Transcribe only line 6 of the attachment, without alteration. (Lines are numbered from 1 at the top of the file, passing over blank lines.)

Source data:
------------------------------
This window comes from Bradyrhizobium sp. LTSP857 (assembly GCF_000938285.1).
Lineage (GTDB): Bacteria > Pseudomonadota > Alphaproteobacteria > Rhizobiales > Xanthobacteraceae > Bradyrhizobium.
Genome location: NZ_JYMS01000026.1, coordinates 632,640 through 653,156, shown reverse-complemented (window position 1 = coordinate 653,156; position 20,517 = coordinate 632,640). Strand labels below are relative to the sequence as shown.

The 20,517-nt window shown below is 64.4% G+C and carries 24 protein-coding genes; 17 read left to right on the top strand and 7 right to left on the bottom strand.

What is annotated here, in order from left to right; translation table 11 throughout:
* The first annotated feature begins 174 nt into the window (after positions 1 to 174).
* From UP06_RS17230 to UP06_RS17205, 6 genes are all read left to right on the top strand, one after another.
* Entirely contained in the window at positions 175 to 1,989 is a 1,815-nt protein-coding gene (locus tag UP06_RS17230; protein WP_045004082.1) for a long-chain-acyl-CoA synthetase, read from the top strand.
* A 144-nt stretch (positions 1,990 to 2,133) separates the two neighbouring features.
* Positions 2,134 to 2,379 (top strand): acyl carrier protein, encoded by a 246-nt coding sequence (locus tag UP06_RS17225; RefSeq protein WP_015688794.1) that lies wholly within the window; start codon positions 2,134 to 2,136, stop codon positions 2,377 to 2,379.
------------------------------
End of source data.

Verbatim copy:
* The first annotated feature begins 174 nt into the window (after positions 1 to 174).